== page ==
Dear Doctor: What's the difference between probiotics and prebiotics? I'm really interested in how gut bacteria impact health, but I'm not sure I always understand the terminology.

Dear Reader: We agree with you that the information emerging about gut bacteria is fascinating. And as with any area of research, the language used to discuss it can be confusing.

Probiotics are live microorganisms that are meant to have health benefits for the person who ingests them. They work by joining the many trillions of bacteria already living within our bodies, primarily in the gut. Collectively known as the human microbiome, these beneficial strains of bacteria harbor a diversity of genes that dwarfs that of the human genome.

Thanks to the rapid evolution of genetic sequence technology, researchers are learning new information about the human microbiome every day. Thus far, probiotics show promise in the areas of immune function and various digestive and bowel disorders. Probiotics have also been used to help preterm infants acquire a beneficial range of intestinal flora, which can prevent colonization by adverse bacteria.

You can ingest probiotics in food or in supplement form. When it comes to food-based probiotics, the common denominator is fermentation. Foods like yogurt, kefir, apple cider vinegar, pickles, kombucha, sauerkraut, kimchee, miso and certain soft cheeses are all sources of different types and varying amounts of probiotics.

The idea is that by ingesting these microorganisms, the portion of them that survive the acids of the stomach will take up residence in the gut. Once there, though, they need their own food source to grow and thrive. And that's where prebiotics come in.

Prebiotics are indigestible carbohydrates that act as food for probiotics. While some foods offer a greater percentage of prebiotic material than others, when you eat a diet high in a variety of vegetables, fruit and leafy greens, you are inevitably giving your gut bacteria plenty to eat.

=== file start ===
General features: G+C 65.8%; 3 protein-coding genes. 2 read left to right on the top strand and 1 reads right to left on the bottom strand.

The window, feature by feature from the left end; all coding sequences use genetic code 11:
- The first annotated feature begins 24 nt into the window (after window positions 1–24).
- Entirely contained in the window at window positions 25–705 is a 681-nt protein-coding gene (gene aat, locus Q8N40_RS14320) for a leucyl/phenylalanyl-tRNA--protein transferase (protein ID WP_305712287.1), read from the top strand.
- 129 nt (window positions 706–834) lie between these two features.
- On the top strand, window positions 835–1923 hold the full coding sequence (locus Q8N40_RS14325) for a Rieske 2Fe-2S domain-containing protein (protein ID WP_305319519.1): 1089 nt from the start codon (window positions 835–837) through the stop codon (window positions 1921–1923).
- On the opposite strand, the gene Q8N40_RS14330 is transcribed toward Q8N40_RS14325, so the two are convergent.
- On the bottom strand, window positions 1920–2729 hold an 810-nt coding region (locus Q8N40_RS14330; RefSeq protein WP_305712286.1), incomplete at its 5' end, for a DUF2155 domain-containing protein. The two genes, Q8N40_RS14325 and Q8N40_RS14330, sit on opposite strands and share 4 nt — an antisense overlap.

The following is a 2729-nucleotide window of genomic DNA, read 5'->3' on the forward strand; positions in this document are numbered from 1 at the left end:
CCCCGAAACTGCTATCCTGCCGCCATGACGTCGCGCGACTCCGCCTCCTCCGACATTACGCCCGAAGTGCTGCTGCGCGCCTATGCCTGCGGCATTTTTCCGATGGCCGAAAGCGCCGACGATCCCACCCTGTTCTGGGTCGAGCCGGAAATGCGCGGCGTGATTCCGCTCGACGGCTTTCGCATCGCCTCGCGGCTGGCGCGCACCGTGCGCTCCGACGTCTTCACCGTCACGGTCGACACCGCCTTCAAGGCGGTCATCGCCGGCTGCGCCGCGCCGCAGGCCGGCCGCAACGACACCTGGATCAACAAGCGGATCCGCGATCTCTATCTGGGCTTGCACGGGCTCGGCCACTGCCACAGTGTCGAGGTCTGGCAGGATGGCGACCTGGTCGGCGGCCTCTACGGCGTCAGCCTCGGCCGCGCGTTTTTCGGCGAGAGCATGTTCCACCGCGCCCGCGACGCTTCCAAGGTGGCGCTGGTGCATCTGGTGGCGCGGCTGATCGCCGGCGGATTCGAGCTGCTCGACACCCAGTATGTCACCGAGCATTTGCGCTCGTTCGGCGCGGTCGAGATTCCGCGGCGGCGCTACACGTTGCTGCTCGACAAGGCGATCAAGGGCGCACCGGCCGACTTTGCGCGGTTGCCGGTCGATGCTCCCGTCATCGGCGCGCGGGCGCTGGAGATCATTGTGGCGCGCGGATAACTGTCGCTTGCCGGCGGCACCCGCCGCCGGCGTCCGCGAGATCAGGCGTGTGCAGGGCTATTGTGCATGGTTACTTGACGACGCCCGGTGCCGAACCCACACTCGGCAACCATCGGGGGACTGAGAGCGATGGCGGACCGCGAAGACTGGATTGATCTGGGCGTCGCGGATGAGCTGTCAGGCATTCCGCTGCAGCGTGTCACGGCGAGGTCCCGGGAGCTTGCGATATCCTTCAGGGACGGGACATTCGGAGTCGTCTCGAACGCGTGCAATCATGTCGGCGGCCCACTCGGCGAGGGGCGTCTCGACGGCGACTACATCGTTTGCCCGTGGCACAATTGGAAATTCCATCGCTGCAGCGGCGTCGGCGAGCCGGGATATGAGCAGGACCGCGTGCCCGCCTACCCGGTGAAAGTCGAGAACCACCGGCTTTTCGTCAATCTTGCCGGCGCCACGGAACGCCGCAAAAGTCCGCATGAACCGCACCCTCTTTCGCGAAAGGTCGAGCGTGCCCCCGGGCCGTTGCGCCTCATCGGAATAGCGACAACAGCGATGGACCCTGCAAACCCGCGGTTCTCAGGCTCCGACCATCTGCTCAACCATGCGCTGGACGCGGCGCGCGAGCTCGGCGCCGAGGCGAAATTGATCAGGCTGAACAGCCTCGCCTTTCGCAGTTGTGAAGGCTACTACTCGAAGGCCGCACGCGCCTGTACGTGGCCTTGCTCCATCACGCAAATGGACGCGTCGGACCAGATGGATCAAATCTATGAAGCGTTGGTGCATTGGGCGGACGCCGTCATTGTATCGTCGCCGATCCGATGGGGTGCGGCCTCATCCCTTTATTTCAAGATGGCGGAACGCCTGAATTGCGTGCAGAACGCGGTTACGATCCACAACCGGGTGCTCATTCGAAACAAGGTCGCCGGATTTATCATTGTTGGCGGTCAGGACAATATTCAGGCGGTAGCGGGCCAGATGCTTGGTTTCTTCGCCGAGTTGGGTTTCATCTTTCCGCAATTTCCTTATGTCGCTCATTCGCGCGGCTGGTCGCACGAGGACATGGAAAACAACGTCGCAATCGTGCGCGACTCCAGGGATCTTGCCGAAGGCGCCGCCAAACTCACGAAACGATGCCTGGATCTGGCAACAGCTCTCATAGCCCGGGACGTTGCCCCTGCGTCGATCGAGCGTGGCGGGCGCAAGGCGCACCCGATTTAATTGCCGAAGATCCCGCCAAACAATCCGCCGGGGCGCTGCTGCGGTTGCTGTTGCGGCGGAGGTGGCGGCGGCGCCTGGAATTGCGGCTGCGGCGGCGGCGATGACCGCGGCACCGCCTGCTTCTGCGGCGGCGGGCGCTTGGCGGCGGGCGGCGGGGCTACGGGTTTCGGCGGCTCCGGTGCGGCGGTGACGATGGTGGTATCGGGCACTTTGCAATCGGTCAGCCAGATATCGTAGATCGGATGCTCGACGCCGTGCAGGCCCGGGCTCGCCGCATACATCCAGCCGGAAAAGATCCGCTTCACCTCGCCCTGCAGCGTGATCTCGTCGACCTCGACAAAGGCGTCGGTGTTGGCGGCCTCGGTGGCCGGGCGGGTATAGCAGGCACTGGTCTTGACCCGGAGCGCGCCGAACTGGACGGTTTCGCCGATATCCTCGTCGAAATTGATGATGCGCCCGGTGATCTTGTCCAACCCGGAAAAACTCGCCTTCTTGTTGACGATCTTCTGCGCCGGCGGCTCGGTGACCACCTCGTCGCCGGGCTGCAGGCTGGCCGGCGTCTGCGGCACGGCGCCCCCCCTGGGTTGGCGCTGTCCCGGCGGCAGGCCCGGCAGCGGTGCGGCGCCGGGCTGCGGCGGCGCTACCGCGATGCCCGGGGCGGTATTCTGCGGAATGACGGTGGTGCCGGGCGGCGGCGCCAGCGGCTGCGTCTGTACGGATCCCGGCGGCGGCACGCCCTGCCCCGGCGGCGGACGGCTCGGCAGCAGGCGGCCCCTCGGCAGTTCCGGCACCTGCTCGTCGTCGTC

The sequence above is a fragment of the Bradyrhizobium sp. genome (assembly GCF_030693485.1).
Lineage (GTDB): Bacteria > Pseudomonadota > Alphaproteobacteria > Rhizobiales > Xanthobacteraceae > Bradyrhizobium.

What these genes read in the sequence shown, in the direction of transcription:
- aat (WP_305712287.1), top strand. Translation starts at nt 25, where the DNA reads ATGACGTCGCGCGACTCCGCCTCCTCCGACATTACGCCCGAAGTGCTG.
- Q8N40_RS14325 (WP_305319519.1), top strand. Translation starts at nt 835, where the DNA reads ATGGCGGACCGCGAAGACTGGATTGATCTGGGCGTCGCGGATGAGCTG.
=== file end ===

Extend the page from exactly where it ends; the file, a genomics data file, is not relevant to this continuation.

You'll find a motherlode of prebiotics in foods like leeks, asparagus, Jerusalem artichokes, bananas, onions, garlic, artichokes, jicama and honey. Also beneficial is something known as "resistant starch," which is the indigestible portion of starch. It can't be broken down by the small intestine, so it moves to the colon, where it is fermented by the microbiota.

Whole cereal grains, many seeds and green bananas are good sources of resistant starch. So are cooked potatoes and rice, but only when they have cooled. Just as with probiotics, you can go the supplement route for prebiotics if you choose.

If you decide you'd like to add probiotic supplements to your diet, we suggest you check with your family doctor for guidance. Although regulated by the FDA, probiotic supplements are treated as a food and not a medication. That means that manufacturers don't have the burden of proof that their products will live up to the claims printed on the label. Your doctor can help you figure out which supplements to choose, and the best dose for you to start with.

Send your questions to askthedoctors@mednet.ucla.edu, or write: Ask the Doctors, c/o Media Relations, UCLA Health, 924 Westwood Blvd., Suite 350, Los Angeles, CA, 90095. 

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